When we humans listen to others speaking without seeing, we often build a mental model for the way how the person can possibly look.
Each person's voice is unique based on the fact that voice is a result of "the mechanics of speech production". This include: age, gender, the shape of the mouth, facial bone structure, and thin or full lips. These can all affect the sound we generate.
And in addition to the above, the way we sound is also affected by the language we speak, our accent, the speed we speak, and pronunciations of words.
Artificial Intelligence (AI) is a field that is heavily developed and learned.
After researchers from over the world create AIs for different purposes, researchers from Massachusetts Institute of Technology (MIT) pulled a huge feat forward, by creating an AI capable of predicting and reconstructing how a person looks like, based on his/her voice.
The AI is called the 'Speech2Face', and what the it does, is analyzing a short audio clip of a subject, to then reconstruct how the person might look like in real life.
While the AI is far from perfect, but it clearly shows how terrifying sophisticated AIs can be when learning even from a tiny snippet of data.
In a paper published on arXiv, the team at MIT describes said that:
"During training, our model learns voice-face correlations that allow it to produce images that capture various physical attributes of the speakers such as age, gender and ethnicity. This is done in a self-supervised manner, by utilizing the natural co-occurrence of faces and speech in Internet videos, without the need to model attributes explicitly."
"We evaluate and numerically quantify how--and in what manner--our Speech2Face reconstructions, obtained directly from audio, resemble the true face images of the speakers."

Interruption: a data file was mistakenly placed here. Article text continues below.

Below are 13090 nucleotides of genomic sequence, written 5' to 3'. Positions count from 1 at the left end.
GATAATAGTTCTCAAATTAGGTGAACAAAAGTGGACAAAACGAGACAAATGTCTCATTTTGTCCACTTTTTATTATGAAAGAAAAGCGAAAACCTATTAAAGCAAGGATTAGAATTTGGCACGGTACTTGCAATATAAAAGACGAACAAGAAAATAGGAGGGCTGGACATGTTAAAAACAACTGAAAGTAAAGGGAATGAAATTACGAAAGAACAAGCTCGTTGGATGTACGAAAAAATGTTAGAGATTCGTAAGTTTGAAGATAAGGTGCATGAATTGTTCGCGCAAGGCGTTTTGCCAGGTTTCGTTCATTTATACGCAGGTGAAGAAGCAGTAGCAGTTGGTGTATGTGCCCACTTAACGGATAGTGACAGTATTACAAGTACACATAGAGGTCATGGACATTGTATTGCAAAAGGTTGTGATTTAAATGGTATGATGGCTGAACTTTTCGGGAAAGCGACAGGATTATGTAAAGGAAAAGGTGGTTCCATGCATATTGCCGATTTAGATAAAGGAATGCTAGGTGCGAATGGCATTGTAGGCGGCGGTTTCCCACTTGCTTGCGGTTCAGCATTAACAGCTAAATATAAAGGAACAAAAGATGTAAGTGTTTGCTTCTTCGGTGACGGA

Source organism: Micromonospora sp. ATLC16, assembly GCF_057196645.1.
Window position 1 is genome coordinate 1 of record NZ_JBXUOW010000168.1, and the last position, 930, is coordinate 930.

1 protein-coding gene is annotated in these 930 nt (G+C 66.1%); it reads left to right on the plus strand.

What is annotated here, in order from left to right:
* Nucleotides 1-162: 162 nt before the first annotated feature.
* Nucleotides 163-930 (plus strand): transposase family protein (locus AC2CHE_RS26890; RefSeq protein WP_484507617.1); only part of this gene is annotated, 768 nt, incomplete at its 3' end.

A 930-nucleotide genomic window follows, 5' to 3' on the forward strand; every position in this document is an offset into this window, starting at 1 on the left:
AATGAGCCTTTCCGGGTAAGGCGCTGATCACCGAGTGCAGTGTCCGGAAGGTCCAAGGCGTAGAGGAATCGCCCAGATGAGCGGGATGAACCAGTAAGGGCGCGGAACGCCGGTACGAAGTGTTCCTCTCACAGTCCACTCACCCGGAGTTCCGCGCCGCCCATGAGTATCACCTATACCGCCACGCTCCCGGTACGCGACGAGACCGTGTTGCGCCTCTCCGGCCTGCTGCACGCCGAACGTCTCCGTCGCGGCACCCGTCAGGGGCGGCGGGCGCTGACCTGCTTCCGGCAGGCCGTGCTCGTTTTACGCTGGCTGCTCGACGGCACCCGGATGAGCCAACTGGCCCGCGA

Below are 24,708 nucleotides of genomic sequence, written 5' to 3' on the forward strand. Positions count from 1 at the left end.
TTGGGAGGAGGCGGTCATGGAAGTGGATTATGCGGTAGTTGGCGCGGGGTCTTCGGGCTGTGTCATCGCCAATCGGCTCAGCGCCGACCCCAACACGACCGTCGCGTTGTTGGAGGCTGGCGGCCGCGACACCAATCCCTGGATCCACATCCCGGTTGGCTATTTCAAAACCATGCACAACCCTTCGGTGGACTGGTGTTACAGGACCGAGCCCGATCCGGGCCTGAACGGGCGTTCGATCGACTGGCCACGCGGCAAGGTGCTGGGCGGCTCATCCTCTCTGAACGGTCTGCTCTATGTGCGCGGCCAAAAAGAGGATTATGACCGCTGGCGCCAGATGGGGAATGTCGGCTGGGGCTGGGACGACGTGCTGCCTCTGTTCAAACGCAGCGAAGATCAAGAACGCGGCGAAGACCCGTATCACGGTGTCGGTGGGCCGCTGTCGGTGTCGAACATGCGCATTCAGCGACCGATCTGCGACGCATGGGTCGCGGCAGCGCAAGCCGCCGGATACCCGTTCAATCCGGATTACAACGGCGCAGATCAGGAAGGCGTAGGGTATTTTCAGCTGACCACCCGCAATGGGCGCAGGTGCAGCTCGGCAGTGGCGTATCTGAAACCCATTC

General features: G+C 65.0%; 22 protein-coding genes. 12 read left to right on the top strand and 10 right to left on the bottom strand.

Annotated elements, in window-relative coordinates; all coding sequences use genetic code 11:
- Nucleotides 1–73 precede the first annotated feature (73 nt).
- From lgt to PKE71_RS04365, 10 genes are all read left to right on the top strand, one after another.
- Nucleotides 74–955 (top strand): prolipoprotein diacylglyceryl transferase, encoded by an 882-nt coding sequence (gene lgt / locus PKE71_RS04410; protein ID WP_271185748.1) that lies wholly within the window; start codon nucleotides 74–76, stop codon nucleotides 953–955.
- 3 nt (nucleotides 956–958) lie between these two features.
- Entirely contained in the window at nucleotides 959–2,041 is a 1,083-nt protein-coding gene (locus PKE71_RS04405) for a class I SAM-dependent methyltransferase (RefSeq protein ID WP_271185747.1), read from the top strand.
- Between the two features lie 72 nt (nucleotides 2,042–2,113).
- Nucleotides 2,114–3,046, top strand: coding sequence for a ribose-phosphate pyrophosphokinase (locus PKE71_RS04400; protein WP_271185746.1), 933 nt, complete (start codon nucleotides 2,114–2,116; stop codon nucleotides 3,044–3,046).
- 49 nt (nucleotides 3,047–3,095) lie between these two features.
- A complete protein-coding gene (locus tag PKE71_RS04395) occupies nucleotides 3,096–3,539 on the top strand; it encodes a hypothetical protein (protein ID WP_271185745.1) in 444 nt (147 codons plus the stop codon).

And here, the results are astonishing.
The AI uses generative adversarial network (GAN) to "match several biometric characteristics of the speaker," resulting in "matching accuracies that are much better than chance."
Based on the fact that AIs can be manipulated and misused, the MIT researchers even caution on the project's GitHub page, acknowledging that the technology raises concerning questions about privacy and discrimination.
"Although this is a purely academic investigation, we feel that it is important to explicitly discuss in the paper a set of ethical considerations due to the potential sensitivity of facial information," suggesting that "any further investigation or practical use of this technology will be carefully tested to ensure that the training data is representative of the intended user population."
This project by MIT isn’t the first of its kind.
Previously, researchers from at Carnegie Mellon University have also published a paper detailing an AI with similar algorithm, which they presented at the World Economic Forum in 2018.
The AI is also capable of recreating a speaker’s physical characteristics based on just voice recordings.